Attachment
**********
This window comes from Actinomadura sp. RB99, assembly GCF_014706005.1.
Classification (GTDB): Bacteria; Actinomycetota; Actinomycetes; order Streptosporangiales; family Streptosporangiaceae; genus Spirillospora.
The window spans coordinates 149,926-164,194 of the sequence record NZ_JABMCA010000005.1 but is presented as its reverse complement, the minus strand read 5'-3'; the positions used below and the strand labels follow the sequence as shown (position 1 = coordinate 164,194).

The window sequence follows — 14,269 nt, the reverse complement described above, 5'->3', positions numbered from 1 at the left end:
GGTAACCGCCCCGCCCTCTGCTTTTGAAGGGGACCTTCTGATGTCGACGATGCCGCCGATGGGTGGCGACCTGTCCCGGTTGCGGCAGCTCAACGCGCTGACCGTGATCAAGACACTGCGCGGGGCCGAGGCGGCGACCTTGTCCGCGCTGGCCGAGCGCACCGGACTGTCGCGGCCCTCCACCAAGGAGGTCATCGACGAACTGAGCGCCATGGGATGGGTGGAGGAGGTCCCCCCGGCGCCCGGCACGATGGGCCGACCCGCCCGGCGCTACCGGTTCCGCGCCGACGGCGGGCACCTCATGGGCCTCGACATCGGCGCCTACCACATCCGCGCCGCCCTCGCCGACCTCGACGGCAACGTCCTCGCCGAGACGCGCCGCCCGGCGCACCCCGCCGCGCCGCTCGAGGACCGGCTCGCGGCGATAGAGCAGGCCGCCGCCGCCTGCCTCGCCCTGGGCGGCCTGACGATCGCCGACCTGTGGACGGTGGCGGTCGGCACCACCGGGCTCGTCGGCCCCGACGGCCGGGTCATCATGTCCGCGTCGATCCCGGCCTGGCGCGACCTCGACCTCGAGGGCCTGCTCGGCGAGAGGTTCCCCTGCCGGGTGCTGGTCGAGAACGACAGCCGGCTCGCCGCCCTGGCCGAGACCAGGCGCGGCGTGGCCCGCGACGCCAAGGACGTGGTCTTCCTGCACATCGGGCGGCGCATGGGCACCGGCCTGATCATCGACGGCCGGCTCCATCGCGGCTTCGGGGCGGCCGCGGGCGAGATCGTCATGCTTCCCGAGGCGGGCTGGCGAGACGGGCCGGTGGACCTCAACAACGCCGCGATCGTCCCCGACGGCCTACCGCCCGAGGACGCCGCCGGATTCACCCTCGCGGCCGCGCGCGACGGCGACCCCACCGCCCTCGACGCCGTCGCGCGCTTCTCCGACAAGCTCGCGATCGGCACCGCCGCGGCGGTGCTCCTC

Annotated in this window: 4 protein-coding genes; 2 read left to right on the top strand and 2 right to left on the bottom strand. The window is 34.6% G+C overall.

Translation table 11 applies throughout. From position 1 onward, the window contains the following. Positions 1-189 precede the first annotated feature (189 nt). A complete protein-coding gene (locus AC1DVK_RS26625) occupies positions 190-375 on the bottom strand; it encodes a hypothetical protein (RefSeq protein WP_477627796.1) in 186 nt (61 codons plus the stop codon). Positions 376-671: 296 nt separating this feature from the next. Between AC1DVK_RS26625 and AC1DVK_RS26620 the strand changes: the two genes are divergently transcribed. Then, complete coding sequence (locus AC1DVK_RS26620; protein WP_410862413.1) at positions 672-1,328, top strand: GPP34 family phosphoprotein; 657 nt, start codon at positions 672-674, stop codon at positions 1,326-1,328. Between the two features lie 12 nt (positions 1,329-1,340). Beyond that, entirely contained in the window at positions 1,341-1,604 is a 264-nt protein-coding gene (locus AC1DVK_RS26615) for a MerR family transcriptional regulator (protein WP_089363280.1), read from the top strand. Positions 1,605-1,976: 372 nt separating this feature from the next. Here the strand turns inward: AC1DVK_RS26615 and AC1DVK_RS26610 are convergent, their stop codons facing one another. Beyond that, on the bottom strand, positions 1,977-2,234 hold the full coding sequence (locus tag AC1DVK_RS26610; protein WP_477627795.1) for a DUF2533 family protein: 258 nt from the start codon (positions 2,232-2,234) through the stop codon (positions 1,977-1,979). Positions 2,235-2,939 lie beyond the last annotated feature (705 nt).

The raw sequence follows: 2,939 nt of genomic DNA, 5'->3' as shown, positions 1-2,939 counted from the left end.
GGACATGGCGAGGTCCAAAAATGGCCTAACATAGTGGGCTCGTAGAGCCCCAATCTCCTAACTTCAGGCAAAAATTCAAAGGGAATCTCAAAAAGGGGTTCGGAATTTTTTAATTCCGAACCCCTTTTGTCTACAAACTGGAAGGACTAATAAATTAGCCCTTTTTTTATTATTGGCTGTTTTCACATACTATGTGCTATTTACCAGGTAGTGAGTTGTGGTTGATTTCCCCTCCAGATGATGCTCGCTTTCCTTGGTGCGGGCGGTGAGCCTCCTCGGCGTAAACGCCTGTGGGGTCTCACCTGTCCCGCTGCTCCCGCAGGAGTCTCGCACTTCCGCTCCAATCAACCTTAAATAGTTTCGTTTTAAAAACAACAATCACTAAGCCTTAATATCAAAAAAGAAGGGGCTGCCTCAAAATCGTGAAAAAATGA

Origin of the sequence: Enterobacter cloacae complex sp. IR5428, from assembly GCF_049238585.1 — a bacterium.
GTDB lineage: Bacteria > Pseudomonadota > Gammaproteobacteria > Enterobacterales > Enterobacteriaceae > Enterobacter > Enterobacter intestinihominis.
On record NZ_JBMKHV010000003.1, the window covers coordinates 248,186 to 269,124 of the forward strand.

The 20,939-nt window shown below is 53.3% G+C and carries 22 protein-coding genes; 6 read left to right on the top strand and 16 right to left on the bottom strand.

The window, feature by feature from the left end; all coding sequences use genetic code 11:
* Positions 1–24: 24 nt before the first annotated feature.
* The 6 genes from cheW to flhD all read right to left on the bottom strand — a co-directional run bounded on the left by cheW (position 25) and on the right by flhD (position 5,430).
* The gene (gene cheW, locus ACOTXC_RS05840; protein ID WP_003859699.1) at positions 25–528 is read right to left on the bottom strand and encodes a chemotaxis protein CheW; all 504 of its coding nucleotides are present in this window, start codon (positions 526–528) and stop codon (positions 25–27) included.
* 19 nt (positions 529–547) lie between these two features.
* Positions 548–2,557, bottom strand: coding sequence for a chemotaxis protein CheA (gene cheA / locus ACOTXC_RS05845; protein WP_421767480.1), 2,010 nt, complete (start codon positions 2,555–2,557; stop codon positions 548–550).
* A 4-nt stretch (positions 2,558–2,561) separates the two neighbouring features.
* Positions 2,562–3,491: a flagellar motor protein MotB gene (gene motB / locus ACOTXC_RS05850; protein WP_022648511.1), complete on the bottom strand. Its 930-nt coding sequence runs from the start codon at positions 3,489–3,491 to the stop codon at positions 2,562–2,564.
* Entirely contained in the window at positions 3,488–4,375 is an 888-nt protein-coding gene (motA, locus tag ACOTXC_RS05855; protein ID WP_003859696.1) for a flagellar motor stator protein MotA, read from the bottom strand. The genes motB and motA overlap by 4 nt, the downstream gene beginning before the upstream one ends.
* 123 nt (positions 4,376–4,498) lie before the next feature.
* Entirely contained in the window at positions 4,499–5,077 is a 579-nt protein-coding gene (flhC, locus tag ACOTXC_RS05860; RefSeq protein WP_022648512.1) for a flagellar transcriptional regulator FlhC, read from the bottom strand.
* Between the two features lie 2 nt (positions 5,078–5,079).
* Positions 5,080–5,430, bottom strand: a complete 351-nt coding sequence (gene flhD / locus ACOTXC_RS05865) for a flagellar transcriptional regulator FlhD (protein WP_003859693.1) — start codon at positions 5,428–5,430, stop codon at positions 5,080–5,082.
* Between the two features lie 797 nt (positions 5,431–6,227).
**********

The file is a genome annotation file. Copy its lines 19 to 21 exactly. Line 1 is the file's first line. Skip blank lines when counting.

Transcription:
* Positions 548–2,557, bottom strand: coding sequence for a chemotaxis protein CheA (gene cheA / locus ACOTXC_RS05845; protein WP_421767480.1), 2,010 nt, complete (start codon positions 2,555–2,557; stop codon positions 548–550).
* A 4-nt stretch (positions 2,558–2,561) separates the two neighbouring features.
* Positions 2,562–3,491: a flagellar motor protein MotB gene (gene motB / locus ACOTXC_RS05850; protein WP_022648511.1), complete on the bottom strand. Its 930-nt coding sequence runs from the start codon at positions 3,489–3,491 to the stop codon at positions 2,562–2,564.